Read to Succeed

It’s an old saying but ‘those who read – succeed’ has never been more true.

Reading from a young age is about much more than just getting through a story- below is a list of the benefits regular readers see:

  • Reading speed improves and as this improves so does enjoyment so naturally children read more.
  • Vocabulary develops much more swiftly and to a greater extent. By the end of year six regular readers will have a vocabulary that will be well over a thousand words larger than those who do not read regularly.
  • Improved knowledge of grammar and punctuation. Regular exposure delivers benefits.
  • Improved spelling ability. They will see words spelt correctly with greater frequency and so they learn the spelling without it being an overt activity.
  • Improved ability with related activities such as comprehension where they score highly.
  • Improved comprehension ability transfers to improved ability in all written tests including maths test where they deal with worded problems.
  • Improved reading speed means more time to spend answering questions.
  • Improved reading ability means they perform better in all written tests whether these are English written tests, or an answer to a geography question. Later in the education most subjects require essays or extended written answers and those with better writing skills naturally do better.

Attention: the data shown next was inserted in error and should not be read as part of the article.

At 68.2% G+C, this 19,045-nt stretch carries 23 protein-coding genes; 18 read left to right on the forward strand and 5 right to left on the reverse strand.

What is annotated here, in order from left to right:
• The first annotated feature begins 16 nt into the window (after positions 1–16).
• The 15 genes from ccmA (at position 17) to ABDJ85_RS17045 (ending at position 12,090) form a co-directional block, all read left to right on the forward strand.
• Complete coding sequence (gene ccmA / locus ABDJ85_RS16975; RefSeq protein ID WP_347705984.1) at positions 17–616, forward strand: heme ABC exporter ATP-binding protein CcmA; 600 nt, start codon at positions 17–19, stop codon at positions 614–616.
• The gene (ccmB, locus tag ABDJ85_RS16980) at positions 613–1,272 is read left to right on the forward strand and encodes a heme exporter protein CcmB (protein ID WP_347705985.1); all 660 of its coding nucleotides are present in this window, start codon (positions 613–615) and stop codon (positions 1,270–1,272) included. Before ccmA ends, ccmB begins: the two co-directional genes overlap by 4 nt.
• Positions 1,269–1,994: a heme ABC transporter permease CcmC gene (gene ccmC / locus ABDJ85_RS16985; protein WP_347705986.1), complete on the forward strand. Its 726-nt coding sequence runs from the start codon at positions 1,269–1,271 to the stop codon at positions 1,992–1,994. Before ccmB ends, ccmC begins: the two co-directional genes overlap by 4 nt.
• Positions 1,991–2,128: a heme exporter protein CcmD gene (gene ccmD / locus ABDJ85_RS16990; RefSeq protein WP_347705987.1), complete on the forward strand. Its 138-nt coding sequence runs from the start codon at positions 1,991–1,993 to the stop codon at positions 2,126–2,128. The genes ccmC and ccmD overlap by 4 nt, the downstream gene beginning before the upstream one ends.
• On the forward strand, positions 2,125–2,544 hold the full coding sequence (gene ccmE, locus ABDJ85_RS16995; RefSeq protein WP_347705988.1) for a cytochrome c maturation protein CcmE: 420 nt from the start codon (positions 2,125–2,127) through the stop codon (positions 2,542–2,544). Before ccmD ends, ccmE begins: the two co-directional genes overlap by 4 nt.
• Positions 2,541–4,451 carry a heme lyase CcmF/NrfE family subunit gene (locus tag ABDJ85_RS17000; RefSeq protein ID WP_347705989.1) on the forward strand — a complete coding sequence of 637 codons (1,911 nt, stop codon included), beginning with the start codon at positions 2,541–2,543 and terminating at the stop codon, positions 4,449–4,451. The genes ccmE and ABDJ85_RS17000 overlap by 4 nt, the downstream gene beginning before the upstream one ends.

The magic of reading is that most of these benefits come from doing something children enjoy

What does a successful ‘read’ to succeed – process look like?

Successful reading at home is normally characterised by the following:

  • Whatever reading the school asks you to do is done.
  • Many children have a book of their own also on the go- this is viewed as reading for enjoyment and is often more advanced than the school book  because many school reading programmes move slowly but surely)
  • Younger children will have lots of parental assistance – they will be read to, parents will listen to them read, they will discuss what’s happening in a fun way, new words will be identified and personal words lists will be used.
  • Parents will be relaxed about their child’s reading and recognise anything that gets them to turn the page voraciously is probably good at this stage.
  • Parents will be relaxed with those non-fiction books (sometimes children loathe fiction and the only thing that interests them is non-fiction- anything that gets them reading and holds their interest is good).
  • Parents will be relaxed with children re-reading favourite books or sections. At a young age children get the gist of stories but often want to re-read them to ensure they get more to get exited again about a part of the story they have enjoyed. This is a natural process and there’s nothing wrong with it.
  • Once a child is reading by themselves they should be reading for at least half an hour every day. Ideally children will also have the chance to do two sessions of paired reading with their parents each week as well. If they also use the reading process to identify 20 new words each week and use a personal list then they will be set for success.